Microsoft's Windows 8 Design Goals: 10 Important Features

 
 
By Don Reisinger  |  Posted 2011-11-17
 
 
 

Microsoft's Windows 8 Design Goals: 10 Important Features


For many IT managers the decisions they make depend upon the Microsoft's Windows launch cycle. It used to be that an upgrade to the next version of Windows was a given because the next version represented a huge advance from the earlier generation that took advantage equally massive improvements in the hardware.

These days, enterprises and IT managers can take more time deciding if they want to upgrade to the latest Windows generation. As a result there are still many companies still running Windows XP. Some are just starting to upgrade from XP or Windows Vista to Windows 7.

Soon they will have to decide whether there is an urgent need to upgrade yet another new generation, Windows 8. On one hand, many are still considering whether they need to decide once and for all if Windows 7 is the operating system to replace Windows XP. On the other hand, they'll need to know all about Windows 8 and whether they should promptly upgrade to this new version.

The following points may provide some of the information IT decision makers and even consumers need to become more familiar with Windows 8 and what sets it apart from earlier currently deployed Windows versions.

So far, at least, Windows 8 looks to be a winner.

Read on to find out why:

1. Designed for Tablets

Arguably the most important new feature to come to Windows 8 is tablet support. Currently, Windows 7 just doesn't cut it on tablets and Microsoft, knowing that all too well, has decided to address that with Windows 8. Will Windows 8 be able to take on iOS and Android? Time will tell. But it's certainly possible.

2. A streamlined update process

If there's anything that annoys Windows users, it's the requirement to update the software often and then restart in order to apply those updates. Recently, however, Microsoft announced that it will change that by consolidating all restarts related to updates into a single, monthly reboot. The result, Microsoft says, is less "disruptiveness."

3. Major security enhancements

Unfortunately, Windows hasn't always been the most secure operating system. But with Windows 8, there's a strong possibility it could set a new security benchmark for the Windows platform. Much of that is due to how Microsoft reworked security features at the operating system's lowest level. The company has also been able to make the software more adept at finding malware and preventing it from running on the PC. Does this mean an end to third-party security software? Some are saying it's possible, as long as Microsoft's security features are installed and running.

4. An app store

When Apple brought the Mac App Store to Mac OS X Snow Leopard and Lion, it seemed only a matter of time before Microsoft would follow suit with its own application store. All those who thought that were right. In Windows 8, users will have an application store that will allow them to access digital copies of programs without needing to worry about a disc. It might not be unique in the wider OS space, but it's certainly a first for the Windows platform.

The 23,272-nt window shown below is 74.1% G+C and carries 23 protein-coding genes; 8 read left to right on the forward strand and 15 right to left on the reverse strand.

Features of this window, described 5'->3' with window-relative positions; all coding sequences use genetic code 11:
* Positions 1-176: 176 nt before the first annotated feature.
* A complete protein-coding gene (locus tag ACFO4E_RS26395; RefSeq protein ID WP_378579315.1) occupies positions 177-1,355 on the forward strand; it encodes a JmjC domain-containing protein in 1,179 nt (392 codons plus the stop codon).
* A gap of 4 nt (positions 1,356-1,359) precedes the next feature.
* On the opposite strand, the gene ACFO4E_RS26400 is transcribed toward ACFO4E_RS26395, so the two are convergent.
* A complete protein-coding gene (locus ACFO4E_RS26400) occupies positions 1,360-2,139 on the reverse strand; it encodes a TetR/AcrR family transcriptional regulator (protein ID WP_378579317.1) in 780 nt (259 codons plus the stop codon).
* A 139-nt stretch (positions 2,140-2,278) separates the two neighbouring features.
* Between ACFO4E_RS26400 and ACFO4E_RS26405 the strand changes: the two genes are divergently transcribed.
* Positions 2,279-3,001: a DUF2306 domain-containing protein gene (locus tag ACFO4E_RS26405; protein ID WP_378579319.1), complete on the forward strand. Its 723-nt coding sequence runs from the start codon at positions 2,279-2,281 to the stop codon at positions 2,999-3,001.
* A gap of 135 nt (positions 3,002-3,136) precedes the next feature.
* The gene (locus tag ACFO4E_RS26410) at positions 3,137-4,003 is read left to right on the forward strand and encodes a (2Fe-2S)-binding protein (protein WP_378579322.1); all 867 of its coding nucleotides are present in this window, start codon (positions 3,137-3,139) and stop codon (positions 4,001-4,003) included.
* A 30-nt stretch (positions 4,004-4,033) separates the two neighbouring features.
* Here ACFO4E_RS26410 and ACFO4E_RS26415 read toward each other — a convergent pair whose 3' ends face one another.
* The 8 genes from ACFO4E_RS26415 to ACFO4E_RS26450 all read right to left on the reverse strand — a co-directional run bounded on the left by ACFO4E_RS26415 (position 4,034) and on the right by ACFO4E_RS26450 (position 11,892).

Microsoft Takes Risk With Major Interface Redesign


 

5. ARM processor support

Support for ARM processors in Windows 8 could be one of the most important additions Microsoft is bringing to the operating system. By supporting ARM processors, more companies should be able to build devices running Windows 8, including tablets and lightweight notebooks. Even better for customers, it could create a price war between ARM chip makers and Intel that could eventually bring computer prices down. It's a win-win.

6. Improved energy efficiency

Microsoft has said that it understands consumers and enterprise users are going mobile. So, to make it a bit easier on those folks, the company says that Windows 8 will come with improved energy efficiency features that should make notebook and tablet batteries last longer. Windows 7 can be a power hog because of its resource intensiveness. Microsoft is fixing that with Windows 8.

7. Improved memory usage

It seems that over the years, more and faster RAM has become a big concern for PC buyers. But Microsoft is trying to limit that with Windows 8 by making the operating system more capable of handling multiple applications and processes without using up too much RAM. Will it succeed? Time will tell. But it certainly sounds nice on paper.

8. Design, design, design

Those who haven't seen images of Windows 8 yet owe it to themselves to look it up. And when they do, they'll find a drastically altered operating system design that nixes the start button for the start screen, and drops the typical file layout with something more akin to Windows Phone 7. Microsoft is taking a big risk with its Windows 8 design tweaks. And it should be interesting to see if it pays off.

9. A nod to the cloud

Although Microsoft has several cloud-based applications, it has historically been loath to embrace that in Windows. In Windows 8, however, the company is doing just that by allowing the operating system to tap into Windows Live SkyDrive, a cloud data storage service. Windows is far from being cloud-based, but at least it's starting to rely somewhat on the cloud to extend its functionality.

10. Windows to Go is a biggie

Windows to Go could very well become the key reason enterprise users decide to deploy Windows 8. The feature allows the entire Windows 8 system to be run from a USB device and is designed with corporate customers in mind. There aren't too many details that have emerged on Windows to Go, but at least right now, it looks like it could push some IT decision-makers off the fence.

Follow Don Reisinger on Twitter by clicking here 

Rocket Fuel